can anyone help me understand my fascination with zhonghua [china]? [part II]
china and the aesthetic of ritual. . .
riding my motorcycle to ottawa for my cousin’s wedding was a great idea. walking around the open-air market in my full motorcycle gear on a hot august afternoon was not. as i struggled with the heatstroke that inevitably befalls anyone foolish enough to walk around with 20 pounds of cowhide, i noticed a small chinese store. with an eye on some beautiful dragon-themed tea cups, i made my way inside, being careful not to knock over the $200 teapots that were perched along a half-wall.
i spent some time admiring the different tea pot designs, and finally settled on a beautiful tea set that featured red dragons with a blue paper cut style background. to my partial delight and partial terror [i am shy around strangers], the owner of the small shop insisted on showing me the proper way to make tea. not only was it important to use the tea set in the correct manner, [one must first pour the tea into the ‘tall’ cup, cover it with the tea cup, and quickly flip it over so the tea can be enjoyed from the tea cup], it was critical to not completely boil the water. “most people drink their tea too hot,” he stammered in stilted english. he went on to explain that this can burn the tea leaves and spoil the flavour.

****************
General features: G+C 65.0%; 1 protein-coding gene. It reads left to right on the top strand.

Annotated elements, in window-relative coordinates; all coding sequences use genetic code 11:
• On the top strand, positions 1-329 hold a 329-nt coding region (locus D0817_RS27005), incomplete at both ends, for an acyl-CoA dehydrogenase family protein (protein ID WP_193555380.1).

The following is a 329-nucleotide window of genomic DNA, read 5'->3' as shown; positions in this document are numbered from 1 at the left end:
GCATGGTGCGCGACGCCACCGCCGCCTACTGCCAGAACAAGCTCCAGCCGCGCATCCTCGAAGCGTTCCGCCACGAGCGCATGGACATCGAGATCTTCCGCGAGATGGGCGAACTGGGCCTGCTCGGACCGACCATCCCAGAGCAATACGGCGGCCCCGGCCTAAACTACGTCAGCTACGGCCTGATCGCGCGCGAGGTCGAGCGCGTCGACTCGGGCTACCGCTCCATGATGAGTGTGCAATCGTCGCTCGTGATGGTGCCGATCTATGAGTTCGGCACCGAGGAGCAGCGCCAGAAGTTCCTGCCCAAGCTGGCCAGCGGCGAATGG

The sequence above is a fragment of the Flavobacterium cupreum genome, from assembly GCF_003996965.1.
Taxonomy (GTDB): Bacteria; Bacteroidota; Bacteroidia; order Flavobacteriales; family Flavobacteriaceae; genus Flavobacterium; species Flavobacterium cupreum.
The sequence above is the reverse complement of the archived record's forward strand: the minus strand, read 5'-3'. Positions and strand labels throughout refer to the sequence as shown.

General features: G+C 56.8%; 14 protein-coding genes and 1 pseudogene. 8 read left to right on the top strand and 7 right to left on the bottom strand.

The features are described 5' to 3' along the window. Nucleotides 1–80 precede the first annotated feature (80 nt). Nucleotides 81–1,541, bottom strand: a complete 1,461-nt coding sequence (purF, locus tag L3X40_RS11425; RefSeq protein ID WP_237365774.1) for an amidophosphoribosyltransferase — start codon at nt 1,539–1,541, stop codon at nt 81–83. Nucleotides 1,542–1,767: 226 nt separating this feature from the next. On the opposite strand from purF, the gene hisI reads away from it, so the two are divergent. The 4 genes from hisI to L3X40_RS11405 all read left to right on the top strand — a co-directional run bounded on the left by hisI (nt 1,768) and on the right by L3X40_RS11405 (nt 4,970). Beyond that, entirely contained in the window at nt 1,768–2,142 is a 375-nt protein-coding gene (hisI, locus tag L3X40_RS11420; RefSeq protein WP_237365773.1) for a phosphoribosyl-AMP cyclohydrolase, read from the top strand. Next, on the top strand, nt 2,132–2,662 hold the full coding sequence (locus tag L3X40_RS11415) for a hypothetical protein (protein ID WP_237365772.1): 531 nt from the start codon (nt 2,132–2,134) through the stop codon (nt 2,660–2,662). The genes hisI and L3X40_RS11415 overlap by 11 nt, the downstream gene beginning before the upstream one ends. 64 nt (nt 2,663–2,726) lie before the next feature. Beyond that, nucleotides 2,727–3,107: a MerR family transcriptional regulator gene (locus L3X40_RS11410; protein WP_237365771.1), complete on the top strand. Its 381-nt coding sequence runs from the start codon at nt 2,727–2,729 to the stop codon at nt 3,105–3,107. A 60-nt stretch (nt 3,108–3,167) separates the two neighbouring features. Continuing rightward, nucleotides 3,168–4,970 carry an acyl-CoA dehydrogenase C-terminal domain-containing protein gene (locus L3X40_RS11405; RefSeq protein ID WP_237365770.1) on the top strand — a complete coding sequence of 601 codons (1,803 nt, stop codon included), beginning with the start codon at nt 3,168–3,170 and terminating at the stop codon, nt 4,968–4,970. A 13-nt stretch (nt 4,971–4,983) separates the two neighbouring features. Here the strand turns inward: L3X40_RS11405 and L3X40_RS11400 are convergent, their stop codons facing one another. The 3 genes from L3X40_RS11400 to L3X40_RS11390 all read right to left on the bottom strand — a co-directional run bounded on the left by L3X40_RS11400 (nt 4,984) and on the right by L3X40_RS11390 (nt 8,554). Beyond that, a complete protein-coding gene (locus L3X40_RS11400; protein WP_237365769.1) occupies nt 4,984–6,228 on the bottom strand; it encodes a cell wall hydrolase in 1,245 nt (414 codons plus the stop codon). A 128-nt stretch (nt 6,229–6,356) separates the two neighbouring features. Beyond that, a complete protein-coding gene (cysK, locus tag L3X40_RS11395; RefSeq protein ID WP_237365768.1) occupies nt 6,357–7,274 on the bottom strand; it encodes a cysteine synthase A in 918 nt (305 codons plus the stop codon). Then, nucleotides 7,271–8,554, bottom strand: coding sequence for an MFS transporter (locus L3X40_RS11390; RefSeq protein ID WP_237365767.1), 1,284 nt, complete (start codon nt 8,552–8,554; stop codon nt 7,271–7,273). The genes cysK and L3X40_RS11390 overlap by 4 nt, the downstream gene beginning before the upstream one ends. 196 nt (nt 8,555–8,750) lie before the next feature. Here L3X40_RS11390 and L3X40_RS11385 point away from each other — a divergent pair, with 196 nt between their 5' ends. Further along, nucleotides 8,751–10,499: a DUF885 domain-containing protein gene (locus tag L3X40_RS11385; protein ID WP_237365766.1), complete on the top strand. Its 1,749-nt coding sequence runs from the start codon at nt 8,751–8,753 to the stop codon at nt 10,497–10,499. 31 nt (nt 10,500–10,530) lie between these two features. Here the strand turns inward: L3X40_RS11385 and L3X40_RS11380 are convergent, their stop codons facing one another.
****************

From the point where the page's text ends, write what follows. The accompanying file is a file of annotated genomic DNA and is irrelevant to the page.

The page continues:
finally, it was time to drink the tea. as we sat on the floor, i struggled with flipping the tall cup over [i have a tremor in my hands and head]. but as tea dripped from my fingers and pooled on my bug-stained leather pants, i marveled at the chinese ability to find ritual in something as simple as a cup of tea. though this ‘proper’ method of making tea takes far longer than it takes to actually drink the ounce of tea that fits inside the tiny teacup, the ritual of it makes drinking chinese tea, the chinese way, less about ingesting not-quite steaming blandly-flavoured water, and more about finding the beauty, the aesthetic soul, that is hidden away in everyday life. . .